Design Sustainability and Green Communities, Joseph Runco
ASLA and APA, Managing Principal of the SWA Group
How would you define in your own words ‘sustainability’?
Ideally, sustainability should be considered and justified at all scales: global, continental, regional, local, site and building. In practice, one must often ignore the larger setting and focus on the impacts and opportunities at the project scale, since these are the opportunities most often presented to the designer. Sustainability is the integration of natural and human systems to produce environments that meet immediate and long-term needs, with no degradation or reduction of resources and opportunities for the future. Sustainability is first and foremost about awareness; about understanding of the multiplicity of forces and systems that must be balanced in a stable and regenerative way. Creating sustainable environments requires consideration of multiple systems and finding the right balance of environmental, social, economic and aesthetic needs. True sustainability needs to look at the productive capabilities of every site and project, rather than simply try to reduce impacts.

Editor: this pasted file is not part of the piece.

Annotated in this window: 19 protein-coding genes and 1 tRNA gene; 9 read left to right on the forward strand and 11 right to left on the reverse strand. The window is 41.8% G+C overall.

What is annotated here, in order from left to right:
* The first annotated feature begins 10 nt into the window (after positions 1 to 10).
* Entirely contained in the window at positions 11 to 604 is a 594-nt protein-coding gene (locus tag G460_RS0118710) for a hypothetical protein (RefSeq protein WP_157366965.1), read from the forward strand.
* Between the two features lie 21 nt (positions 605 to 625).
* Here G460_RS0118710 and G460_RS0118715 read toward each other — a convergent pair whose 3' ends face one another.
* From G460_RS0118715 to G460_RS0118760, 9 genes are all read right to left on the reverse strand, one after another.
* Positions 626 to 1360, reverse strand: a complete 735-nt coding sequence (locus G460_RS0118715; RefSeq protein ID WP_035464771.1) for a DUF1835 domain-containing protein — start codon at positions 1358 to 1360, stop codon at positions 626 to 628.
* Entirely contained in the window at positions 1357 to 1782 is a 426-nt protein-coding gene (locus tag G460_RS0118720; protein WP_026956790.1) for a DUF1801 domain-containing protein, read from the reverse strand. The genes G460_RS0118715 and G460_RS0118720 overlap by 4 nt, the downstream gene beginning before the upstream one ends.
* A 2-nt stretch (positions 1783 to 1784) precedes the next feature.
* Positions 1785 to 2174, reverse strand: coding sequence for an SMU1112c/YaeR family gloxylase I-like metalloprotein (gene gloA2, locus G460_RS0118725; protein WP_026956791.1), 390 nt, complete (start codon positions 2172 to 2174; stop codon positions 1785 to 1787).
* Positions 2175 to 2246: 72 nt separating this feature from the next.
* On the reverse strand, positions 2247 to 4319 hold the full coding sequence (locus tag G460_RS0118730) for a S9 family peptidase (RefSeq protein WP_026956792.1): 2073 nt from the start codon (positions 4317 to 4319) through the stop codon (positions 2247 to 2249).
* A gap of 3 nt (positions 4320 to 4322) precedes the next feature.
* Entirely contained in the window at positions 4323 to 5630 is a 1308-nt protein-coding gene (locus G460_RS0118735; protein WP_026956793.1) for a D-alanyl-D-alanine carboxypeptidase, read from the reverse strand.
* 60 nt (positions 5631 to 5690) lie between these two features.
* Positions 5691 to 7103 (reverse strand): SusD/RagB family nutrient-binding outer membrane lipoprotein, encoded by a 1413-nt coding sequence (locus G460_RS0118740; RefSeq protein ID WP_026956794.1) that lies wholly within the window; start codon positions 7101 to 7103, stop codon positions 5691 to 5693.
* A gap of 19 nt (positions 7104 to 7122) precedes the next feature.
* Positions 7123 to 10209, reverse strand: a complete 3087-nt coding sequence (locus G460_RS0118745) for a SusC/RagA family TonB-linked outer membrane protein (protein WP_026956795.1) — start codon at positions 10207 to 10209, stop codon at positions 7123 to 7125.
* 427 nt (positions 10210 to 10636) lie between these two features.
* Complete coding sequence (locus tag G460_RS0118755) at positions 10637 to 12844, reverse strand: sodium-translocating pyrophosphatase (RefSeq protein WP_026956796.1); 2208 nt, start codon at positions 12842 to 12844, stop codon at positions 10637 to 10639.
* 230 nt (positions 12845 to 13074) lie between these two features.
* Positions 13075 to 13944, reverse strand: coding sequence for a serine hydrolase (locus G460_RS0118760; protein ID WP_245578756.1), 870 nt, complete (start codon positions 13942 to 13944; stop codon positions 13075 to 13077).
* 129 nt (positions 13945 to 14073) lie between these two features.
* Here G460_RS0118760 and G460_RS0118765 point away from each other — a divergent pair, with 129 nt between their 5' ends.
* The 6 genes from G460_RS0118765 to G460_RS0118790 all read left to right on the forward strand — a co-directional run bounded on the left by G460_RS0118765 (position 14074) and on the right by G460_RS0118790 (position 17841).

Should sustainability be controlled by government / global legislation or should it rely solely on architects’ ethics and why?
The designer’s creativity or ethical stance alone is likely insufficient to achieve the most sustainable project possible. The most creative and meaningful project solutions often arise from a seemingly over-constrained problem. To the degree that governmental legislation can set minimum requirements that help “raise the bar”, such legislation can be helpful. Since project goals are usually driven by clients’ needs (both public and private), it is useful to have a benchmark of sustainable targets to start from. It is still up to the designer to ‘push the envelope’ to provide the ideas that allow or convince a client to achieve the best project possible.